Imaginary (2024)

Imaginary Review

Imaginary (2024)

Once again, it’s a below-average day at the factory. The production line is running full tilt, but the machinery is about to fall apart. Blumhouse has become a franchise unto itself a branded string of low-budget movies that make money hand over fist, with quality control never having been more than an occasional afterthought and lately not even that.

On the first cursed weekend of 2023, M3gan defied expectations, both critical and financial. Then it was back to business as usual: a limp Insidious sequel here, a junky time-travel slasher there, an Exorcist reboot everyone hated (for good reason), a shockingly dull video-game adaptation nobody needed and most recently a soggy haunted-pool horror. But somehow this was worse than all of those and here it is: crash-landing into theaters hours before some preview audiences have started watching it. Teased by an audio-first trailer available only in cinemas far smarter than the movie itself, “Imaginary” is such a shameless grab bag of stolen parts clumsily stitched together that it’s amazing it’s even getting a theatrical release. Yes, studio horror might have lowered the bar further than ever but still: Wow.

I was kinder than many to writer-director Jeff Wadlow’s first Blumhouse effort, Truth or Dare gimmicky yet fun franchise non-starter that worked just about enough in a low-stakes kinda way; Final Destination for the sleepover crowd. But his follow-up “Fantasy Island” was an absolute mess just all over the place; trying and failing to do far too much. And there’s similar unearned confidence on display here: world-building done with an unsteady hand and an unfocused mind.

We begin in familiar genre territory as Jessica (DeWanda Wise) returns to her childhood home with new family in tow: husband Max (British actor Tom Payne) and his two children from a previous marriage. Both Jessica and Max have trauma in their past her absent father, his mentally unwell ex-wife and both are hoping that a fresh start will help them heal. But when youngest daughter Alice (Pyper Braun) finds an old teddy bear and names it her new imaginary friend Chauncey, things go south.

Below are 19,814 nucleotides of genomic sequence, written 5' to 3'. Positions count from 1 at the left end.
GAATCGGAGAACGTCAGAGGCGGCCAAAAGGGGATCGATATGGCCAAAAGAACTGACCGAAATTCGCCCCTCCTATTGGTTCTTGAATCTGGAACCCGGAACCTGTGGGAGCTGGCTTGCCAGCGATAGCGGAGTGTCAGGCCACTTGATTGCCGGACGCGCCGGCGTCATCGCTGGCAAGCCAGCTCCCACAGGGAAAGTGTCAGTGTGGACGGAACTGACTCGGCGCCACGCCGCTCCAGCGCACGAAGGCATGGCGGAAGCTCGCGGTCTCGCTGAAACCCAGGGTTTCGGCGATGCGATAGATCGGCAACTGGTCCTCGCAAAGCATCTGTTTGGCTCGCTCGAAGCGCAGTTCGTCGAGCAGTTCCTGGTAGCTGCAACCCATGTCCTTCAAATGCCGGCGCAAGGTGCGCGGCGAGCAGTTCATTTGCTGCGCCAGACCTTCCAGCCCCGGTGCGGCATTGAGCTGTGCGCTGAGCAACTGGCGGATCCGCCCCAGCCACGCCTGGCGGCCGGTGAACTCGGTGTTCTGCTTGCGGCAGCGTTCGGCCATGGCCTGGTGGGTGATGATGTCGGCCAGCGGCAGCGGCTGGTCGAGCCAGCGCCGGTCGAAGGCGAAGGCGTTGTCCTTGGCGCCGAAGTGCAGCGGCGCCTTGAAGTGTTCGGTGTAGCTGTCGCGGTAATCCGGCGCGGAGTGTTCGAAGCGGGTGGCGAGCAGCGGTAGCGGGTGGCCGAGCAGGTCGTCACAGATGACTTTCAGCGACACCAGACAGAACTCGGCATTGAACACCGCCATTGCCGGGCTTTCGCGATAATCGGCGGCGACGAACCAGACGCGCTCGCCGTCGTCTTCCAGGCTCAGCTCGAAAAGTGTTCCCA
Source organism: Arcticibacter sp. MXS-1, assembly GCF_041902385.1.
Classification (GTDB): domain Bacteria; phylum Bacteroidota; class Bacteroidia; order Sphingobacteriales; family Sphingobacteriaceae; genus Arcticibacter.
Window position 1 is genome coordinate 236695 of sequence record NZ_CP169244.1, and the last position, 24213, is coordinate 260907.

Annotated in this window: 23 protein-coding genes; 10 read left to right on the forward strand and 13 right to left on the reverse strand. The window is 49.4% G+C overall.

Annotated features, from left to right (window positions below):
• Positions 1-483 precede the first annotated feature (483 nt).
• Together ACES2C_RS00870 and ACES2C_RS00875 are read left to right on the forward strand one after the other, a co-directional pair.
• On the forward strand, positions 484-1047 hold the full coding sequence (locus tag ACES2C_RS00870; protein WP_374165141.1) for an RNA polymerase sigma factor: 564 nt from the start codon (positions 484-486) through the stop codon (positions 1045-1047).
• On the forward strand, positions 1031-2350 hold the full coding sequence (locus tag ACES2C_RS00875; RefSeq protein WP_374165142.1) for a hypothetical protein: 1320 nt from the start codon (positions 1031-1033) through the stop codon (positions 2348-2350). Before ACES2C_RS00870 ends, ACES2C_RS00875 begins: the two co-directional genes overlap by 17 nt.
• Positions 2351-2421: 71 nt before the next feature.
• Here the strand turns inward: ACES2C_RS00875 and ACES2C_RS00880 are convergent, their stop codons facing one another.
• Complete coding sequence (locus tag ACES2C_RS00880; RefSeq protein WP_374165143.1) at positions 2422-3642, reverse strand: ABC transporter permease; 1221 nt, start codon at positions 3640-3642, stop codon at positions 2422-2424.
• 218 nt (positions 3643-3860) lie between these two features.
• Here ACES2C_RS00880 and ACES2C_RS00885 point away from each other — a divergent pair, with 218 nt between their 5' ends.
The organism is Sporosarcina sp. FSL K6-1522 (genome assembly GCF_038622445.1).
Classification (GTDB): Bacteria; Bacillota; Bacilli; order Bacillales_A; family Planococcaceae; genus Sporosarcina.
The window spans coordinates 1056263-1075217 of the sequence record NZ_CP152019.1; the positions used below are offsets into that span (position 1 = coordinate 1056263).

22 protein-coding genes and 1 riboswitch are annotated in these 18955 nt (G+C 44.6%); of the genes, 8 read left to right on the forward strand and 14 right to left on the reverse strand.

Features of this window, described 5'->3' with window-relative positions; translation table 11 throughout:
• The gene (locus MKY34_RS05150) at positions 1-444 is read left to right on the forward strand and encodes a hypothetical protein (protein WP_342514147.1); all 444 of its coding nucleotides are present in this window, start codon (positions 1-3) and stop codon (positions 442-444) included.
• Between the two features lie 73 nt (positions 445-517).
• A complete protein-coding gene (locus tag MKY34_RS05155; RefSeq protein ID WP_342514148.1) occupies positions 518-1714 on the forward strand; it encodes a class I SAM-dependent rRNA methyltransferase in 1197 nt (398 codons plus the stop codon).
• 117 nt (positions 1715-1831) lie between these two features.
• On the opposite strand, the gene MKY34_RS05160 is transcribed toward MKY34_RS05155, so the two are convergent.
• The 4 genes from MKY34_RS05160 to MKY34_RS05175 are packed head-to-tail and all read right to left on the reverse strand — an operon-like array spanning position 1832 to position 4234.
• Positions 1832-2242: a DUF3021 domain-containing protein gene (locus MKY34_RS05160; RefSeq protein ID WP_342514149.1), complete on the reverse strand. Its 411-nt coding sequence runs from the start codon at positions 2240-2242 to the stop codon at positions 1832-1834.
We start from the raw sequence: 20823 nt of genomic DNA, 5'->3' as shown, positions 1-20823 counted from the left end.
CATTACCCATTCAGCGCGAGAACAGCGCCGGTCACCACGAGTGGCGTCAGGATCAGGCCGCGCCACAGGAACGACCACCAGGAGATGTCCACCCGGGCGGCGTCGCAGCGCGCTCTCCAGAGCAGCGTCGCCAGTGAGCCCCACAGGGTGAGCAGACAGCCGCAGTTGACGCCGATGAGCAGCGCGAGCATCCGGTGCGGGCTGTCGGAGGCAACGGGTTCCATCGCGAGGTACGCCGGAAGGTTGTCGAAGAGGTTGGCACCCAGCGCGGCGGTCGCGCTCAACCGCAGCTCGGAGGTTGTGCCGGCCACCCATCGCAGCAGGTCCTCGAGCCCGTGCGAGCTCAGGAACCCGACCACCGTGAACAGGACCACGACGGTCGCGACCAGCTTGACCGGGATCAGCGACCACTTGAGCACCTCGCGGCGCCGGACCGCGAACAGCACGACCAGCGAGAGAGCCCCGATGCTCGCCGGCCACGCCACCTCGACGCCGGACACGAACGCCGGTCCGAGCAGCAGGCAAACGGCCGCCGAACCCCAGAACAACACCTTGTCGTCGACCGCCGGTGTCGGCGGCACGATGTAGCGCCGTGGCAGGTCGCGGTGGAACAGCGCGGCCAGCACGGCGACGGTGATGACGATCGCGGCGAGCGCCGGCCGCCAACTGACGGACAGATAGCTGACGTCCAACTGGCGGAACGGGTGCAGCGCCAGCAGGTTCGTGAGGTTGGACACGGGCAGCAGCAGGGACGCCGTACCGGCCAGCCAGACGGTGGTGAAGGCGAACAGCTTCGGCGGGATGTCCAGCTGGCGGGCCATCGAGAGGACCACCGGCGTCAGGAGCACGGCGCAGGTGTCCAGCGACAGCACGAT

Red flags start to wave pretty early on bad acting giving way to even worse dialogue but the set-up is at least competent if entirely derivative, recalling 2005’s Robert De Niro thriller “Hide and Seek” as well as “Poltergeist,” M3gan; child falls into dangerous fantasy dragged deeper by nefarious presence. But like so many modern horror movies, it’s a logline on a napkin rather than a fully-formed script, and so when the plot eventually thickens the cracks become chasms and what might have been a two-star time-waster descends into one-star catastrophe.

Night Swim is another Blumhouse failure this year, alongside Imaginary, which seems like the kind of low-budget horror that would have filled video stores in decades past were it not for its almost self-parodic preoccupation with trauma a word that has spoiled many a recent horror movie. In the last act, when drip-drip creepiness turns to flash-flood chaos, it becomes a laughably incoherent string of question marks: How did they? How could she? What was that? It’s as if Wadlow and his co-writers Greg Erb and Jason Oremland were making it up as they went along sloppy enough to demand a refund from the studio but also a stern sense-checker for Wadlow.

There is such clunking gracelessness to the way rules are introduced (characters stumbling over nonsensical realizations and reveals) and such brazenness about copying other, better movies and shows. The list is too long to reproduce here but you can feel notes of “It,” “Beetlejuice,” “Housebound,” “Come Play” and especially “Stranger Things” not to mention a visual trick cribbed so directly from Henry Selick’s adaptation of Neil Gaiman’s “Coraline” that lawyers should be involved.

Wiseman can be an appealing presence elsewhere but there’s only so much that can be done with the suffocatingly soapy dialogue she has been given here, and she quickly gets lost in the murk around her. Not even the prospect of Betty Buckley playing a mysterious neighbor who rants feverishly about demonic mythology is as much fun as it sounds.

Wadlow has talked about wanting to make four-quadrant horror aimed at broader audiences i.e., more like what we got in the ’80s where scares functioned like roller coasters: exciting while they lasted but unlikely to leave a mark. It’s an admirable goal, and given how self-serious so many horror movies have become, there’s nothing wrong with aiming to be more fun. But “Imaginary” is too foolish and ungainly to move at the necessary speed or deliver the required thrills; it’s a theme-park ride that should be shut down for repairs.

Watch Imaginary For Free On Gomovies.

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